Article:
Over the years, we’ve posted a fair number of news items regarding various aspects of piracy, and though there have been different subjects to tackle, there’s been a common theme. If it’s a single person we’re talking about on the opposite side of the RIAA, the outcome is rarely desirable. In the recent case of Jammie Thomas, the outcome is just that, as you could likely guess from the title of this news post.
The story of Mrs. Thomas began way back in 2007 where the RIAA sued her for sharing copy-written songs on the file-sharing service KaZaA. Note the “sharing” here, and not the “downloading”, as there is a rather big difference according to the RIAA. If you download, that’s one thing, but to distribute to others… it’s almost as bad as selling music you don’t own the rights to, it seems.
Mrs. Thomas’ case is a little unusual, for a couple of different reasons. Though the RIAA has her down for distributing thousands of songs, it ended up whittling the number down to 24 to help keep things simple. In the original court case, Mrs. Thomas was fined a staggering $222,000 for her actions, and refused to pay. In a re-trial, she ended up being fined an even higher penalty – $1.92 million.
That figure ended up being scaled down to a simple $25,000 offer from the RIAA, but Mrs. Thomas again refused. The third court case occurred this week, and this time, Mrs. Thomas was fined $1.5 million. See the trend here? It’s clear that when you are doing battle with the likes of the RIAA, it’s wise to accept any offer they give you unless you can offer undeniable proof that you are not at fault.
It’s obvious that Mrs. Thomas is not going to be able to pay the asinine fine, so it can be questioned just what the RIAA is expecting to come from this. Is such constant ruling going to prevent others from downloading, or is something else going to need to be done? Given the success the RIAA has had in similar cases, the future could be scary (as if it isn’t already).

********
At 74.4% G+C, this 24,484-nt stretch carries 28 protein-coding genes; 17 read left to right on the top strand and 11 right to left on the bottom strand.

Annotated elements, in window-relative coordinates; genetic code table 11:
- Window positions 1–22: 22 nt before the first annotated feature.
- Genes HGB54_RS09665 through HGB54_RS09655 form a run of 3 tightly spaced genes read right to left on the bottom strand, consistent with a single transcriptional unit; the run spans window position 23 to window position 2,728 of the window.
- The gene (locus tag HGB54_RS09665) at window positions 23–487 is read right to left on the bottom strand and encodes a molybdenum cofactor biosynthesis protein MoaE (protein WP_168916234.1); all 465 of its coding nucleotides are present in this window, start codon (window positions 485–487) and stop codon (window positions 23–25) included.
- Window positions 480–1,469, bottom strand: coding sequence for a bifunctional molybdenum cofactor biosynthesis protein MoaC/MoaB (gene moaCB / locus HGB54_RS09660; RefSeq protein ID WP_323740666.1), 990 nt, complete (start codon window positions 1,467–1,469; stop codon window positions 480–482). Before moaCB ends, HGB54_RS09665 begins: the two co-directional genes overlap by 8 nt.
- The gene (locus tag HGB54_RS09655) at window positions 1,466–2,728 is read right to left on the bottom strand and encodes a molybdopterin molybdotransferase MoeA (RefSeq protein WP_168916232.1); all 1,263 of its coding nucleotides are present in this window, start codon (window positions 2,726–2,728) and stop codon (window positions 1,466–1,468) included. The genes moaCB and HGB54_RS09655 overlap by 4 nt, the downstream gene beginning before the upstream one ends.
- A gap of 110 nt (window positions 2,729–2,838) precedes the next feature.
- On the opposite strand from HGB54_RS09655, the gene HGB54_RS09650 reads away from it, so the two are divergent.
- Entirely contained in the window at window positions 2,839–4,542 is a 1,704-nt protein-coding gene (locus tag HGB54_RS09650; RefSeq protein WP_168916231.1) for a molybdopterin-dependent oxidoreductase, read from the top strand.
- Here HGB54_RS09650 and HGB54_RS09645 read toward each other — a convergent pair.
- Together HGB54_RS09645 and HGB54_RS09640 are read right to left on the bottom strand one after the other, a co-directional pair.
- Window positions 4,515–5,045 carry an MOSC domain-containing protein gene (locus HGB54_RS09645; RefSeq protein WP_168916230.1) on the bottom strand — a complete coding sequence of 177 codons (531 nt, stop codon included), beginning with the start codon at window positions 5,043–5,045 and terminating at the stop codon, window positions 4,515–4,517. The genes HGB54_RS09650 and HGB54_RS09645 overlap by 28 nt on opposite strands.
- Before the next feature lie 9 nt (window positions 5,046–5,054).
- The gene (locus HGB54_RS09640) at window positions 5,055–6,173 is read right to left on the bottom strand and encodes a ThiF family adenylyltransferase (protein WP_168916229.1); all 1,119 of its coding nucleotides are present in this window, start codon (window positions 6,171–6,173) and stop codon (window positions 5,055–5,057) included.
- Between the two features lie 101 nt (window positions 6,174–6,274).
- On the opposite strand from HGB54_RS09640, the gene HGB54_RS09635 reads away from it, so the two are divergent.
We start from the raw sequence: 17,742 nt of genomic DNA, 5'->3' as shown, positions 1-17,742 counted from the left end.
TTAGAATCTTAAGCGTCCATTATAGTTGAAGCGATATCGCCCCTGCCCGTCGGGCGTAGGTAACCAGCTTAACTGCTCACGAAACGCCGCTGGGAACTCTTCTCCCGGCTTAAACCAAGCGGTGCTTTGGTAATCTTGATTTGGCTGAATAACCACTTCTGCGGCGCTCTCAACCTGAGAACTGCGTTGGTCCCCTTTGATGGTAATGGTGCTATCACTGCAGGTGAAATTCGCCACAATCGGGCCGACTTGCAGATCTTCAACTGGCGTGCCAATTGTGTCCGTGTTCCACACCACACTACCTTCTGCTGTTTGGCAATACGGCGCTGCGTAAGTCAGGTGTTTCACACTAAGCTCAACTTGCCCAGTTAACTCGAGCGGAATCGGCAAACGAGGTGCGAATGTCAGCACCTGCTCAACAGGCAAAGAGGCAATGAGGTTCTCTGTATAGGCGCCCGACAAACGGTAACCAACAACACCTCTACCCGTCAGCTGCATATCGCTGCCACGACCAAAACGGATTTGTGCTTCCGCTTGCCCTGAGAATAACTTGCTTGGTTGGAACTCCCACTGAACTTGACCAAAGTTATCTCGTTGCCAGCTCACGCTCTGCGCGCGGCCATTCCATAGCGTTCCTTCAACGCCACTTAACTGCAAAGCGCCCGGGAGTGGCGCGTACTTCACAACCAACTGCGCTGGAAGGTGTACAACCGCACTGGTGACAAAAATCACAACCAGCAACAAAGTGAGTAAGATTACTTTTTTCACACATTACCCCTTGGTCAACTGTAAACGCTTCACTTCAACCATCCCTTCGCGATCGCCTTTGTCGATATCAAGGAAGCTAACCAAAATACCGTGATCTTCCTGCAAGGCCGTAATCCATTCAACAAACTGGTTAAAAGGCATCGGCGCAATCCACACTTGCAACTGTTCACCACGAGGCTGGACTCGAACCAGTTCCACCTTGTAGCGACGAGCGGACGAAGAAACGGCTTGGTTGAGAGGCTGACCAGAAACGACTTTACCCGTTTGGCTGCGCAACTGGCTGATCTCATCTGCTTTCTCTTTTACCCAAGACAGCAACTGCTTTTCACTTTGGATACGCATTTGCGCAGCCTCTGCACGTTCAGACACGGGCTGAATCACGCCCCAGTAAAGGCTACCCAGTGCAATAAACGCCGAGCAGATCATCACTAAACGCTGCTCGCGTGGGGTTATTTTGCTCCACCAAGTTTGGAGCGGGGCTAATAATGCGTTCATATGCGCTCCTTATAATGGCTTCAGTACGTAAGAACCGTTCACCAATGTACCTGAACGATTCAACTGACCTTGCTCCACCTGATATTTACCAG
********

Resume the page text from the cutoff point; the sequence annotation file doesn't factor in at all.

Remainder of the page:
It’s clear that Mrs. Thomas might have commited a crime (I’m not going to judge), but I’m sure most people would agree that the total fine is unrealistic. Meanwhile, in Germany, a file-sharer was fined €15 per song. Quite the stark contrast, aye?
A better question might be: why are every one of these amounts so much above the limits set by Judge Davis here in Minnesota and quoted by Judge Gertner out in Massachusetts? Davis has already ruled that $2,250 per song is the most that can reasonably be assessed without veering into “monstrous and shocking” territory, meaning that he won’t allow more than $54,000 against Thomas-Rasset (Judge Gertner has accepted the $2,250 per-song number too, already slashing Tenenbaum’s verdict based on it).